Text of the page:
In Microsoft's 37 year history, this could be its most important software launch. PC sales are on the decline and Microsoft has lots of ground to make up in the tablet and smartphone market.
Microsoft made Windows 8 to turn around its fortunes in both markets. That's why it's faster and lighter than previous Windows versions. It also has a radical new user interface that Microsoft says works well on both computers and mobile gadgets.
Of course, Microsoft has to say that to make sure it sells. The real question is if Windows 8 can actually deliver for you, the user.
The first thing to understand is that when I say Windows 8 has a radical new interface, I'm not saying it's like Windows 7 with a paint job.
The Start Menu that dates all the way back to Windows 95 is gone. In its place is a touch-friendly Start Screen.
The Start Screen uses the Modern interface that Microsoft originally developed for Windows Phone 7, and is using for Windows Phone 8 and the upcoming Xbox. It uses colorful live tiles to launch programs and display real-time information.
You can have a weather tile that shows you the weather, an email tile that shows you incoming email, and so forth. Once you get used to it, it's actually a flexible and powerful system.
Well, it is if you have a touch-based computer or tablet. The Start Screen wasn't really meant for mouse and keyboard. It's usable, but it isn't intuitive. You can see it in action with my Windows 8 Preview video.
There is a Desktop mode that works just like Windows 7 (minus the Start button, of course). So Windows 8 isn't completely foreign, but long-time Windows users will have some adjusting to do. For those who are happy with Windows Vista or 7, my advice is to stick with what you have. On older hardware, Windows 8 will only be a hair faster, and you'll have to learn a new way of doing things.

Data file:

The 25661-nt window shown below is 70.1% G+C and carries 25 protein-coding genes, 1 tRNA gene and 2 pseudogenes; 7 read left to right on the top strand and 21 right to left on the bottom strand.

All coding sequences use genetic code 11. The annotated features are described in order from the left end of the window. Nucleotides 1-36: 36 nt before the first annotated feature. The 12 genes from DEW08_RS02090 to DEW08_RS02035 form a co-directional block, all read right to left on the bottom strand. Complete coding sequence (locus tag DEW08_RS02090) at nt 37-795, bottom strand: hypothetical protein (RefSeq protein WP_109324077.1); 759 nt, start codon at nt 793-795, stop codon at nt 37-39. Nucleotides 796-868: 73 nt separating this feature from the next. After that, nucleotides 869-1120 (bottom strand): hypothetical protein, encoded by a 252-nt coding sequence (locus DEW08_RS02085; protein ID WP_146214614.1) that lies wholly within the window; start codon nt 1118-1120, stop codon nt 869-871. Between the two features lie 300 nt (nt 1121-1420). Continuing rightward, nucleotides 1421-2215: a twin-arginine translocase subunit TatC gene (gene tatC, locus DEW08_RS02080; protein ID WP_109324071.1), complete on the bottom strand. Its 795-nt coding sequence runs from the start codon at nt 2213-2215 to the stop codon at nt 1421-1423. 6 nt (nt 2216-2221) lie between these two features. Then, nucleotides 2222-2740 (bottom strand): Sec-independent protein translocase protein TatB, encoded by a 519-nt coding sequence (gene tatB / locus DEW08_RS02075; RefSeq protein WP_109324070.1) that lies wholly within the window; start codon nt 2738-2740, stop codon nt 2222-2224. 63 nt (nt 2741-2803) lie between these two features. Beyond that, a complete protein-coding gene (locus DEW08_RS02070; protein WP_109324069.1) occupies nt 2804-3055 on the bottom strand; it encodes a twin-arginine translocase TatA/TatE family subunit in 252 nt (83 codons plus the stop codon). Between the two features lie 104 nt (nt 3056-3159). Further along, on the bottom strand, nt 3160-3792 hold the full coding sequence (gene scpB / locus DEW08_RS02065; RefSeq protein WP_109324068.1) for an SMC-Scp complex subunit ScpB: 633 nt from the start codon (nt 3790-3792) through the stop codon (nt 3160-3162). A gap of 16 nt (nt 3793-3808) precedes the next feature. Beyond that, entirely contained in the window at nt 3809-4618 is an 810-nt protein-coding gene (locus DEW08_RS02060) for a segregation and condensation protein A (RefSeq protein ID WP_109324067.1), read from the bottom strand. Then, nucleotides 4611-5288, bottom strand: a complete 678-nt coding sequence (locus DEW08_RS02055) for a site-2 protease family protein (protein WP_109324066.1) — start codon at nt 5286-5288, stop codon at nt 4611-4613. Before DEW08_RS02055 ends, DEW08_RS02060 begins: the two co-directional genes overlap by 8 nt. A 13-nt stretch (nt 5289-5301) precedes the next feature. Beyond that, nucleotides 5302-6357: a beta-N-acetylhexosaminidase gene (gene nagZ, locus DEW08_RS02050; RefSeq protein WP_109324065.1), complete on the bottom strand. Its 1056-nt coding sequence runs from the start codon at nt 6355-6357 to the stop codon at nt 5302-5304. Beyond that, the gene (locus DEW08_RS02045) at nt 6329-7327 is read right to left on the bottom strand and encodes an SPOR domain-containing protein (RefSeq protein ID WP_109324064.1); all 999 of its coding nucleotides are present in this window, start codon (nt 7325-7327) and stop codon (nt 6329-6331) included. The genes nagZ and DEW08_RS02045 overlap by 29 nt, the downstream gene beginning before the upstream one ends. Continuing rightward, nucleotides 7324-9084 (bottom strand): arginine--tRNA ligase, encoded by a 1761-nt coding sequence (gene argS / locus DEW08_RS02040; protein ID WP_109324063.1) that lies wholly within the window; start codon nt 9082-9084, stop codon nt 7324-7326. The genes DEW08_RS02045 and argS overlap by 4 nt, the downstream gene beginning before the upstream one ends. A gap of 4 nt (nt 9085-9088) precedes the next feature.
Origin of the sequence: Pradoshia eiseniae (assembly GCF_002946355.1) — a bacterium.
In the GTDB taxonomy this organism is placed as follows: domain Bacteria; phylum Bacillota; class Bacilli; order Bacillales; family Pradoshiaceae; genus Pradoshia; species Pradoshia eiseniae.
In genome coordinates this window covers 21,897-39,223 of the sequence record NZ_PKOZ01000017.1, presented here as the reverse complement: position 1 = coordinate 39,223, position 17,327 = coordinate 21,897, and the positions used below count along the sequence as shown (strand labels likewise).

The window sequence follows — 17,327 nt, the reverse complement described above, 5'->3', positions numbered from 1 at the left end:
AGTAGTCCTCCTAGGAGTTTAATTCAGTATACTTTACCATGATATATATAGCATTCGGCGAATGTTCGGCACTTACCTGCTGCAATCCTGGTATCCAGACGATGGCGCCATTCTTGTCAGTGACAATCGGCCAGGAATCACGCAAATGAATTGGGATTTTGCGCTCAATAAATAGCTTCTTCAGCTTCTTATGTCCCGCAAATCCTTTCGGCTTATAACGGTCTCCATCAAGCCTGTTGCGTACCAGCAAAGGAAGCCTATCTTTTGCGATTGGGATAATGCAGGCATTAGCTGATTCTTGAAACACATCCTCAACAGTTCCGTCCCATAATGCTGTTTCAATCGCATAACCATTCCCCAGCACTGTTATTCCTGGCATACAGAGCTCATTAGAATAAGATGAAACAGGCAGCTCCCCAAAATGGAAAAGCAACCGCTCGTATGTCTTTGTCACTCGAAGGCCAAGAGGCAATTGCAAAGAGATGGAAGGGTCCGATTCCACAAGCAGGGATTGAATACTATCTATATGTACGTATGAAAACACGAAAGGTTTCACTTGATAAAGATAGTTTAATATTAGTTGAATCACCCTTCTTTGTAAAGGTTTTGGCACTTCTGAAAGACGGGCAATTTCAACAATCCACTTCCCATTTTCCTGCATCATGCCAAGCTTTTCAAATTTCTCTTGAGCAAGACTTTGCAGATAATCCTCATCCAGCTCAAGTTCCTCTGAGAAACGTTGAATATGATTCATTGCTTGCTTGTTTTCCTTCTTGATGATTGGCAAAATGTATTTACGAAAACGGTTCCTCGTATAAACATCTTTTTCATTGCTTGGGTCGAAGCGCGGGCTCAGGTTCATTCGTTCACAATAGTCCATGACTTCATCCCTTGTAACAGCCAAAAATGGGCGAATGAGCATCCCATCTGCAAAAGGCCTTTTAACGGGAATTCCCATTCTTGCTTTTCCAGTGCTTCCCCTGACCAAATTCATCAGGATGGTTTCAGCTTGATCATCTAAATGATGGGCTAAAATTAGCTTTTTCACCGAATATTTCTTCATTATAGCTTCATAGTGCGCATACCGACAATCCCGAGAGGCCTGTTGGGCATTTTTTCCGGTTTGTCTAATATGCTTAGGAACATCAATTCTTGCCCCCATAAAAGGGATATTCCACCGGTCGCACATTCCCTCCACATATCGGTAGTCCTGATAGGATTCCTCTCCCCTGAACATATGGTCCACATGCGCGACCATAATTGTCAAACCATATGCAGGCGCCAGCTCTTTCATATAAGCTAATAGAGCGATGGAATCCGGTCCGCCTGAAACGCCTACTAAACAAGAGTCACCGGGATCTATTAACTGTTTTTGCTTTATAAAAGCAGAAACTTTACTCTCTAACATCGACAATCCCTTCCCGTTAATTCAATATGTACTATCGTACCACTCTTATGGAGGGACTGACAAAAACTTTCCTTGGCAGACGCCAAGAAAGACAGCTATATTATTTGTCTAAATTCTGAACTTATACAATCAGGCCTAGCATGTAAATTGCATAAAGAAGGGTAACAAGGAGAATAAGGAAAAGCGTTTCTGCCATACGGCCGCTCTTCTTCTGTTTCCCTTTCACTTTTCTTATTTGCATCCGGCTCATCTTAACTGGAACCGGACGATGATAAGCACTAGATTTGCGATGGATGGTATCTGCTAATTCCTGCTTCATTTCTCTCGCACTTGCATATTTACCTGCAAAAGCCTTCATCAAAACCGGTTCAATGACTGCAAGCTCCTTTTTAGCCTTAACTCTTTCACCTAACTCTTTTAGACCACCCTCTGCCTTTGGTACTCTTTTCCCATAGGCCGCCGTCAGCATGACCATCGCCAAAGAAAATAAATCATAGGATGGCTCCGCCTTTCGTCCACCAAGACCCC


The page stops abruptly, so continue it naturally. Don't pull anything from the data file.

If you're buying a new computer, you really don't have a choice - they'll all have Windows 8 installed.
But if you do buy a computer with Windows 8, all is not lost. With a bit of instruction, you can learn how to use it just as effectively as you use your current version of Windows.
Download my Essential Windows 8 Quick Start Guide for all the information you need. It will walk you through using the Start Screen, the Desktop, the new Charms system, and where to find the settings that got hidden away. You'll be a Windows 8 pro in no time!
I said earlier that Windows 8 works best on tablets. In fact, Microsoft released its own tablet line called the Surface. You can watch my Surface video review at TVKim.com.
The one thing you're going to hear me repeating a lot is that not all Surfaces are the same. There are two types: Surface with Windows RT and Surface with Windows 8 Pro.
The Surface RT is Microsoft's answer to the iPad and Android tablets, while the Surface 8 Pro is more like a laptop.
The thing to remember with Windows RT is that it looks like Windows 8, but it isn't. It will NOT run your Windows programs. It only runs apps from the Microsoft App Store - and there aren't that many right now.
If you want a tablet that runs Windows programs, you'll have to wait for the Surface with Windows 8 Pro. Unfortunately, that isn't out until early 2013.
The Surface isn't the only news in mobile. Here's some more that will interest you.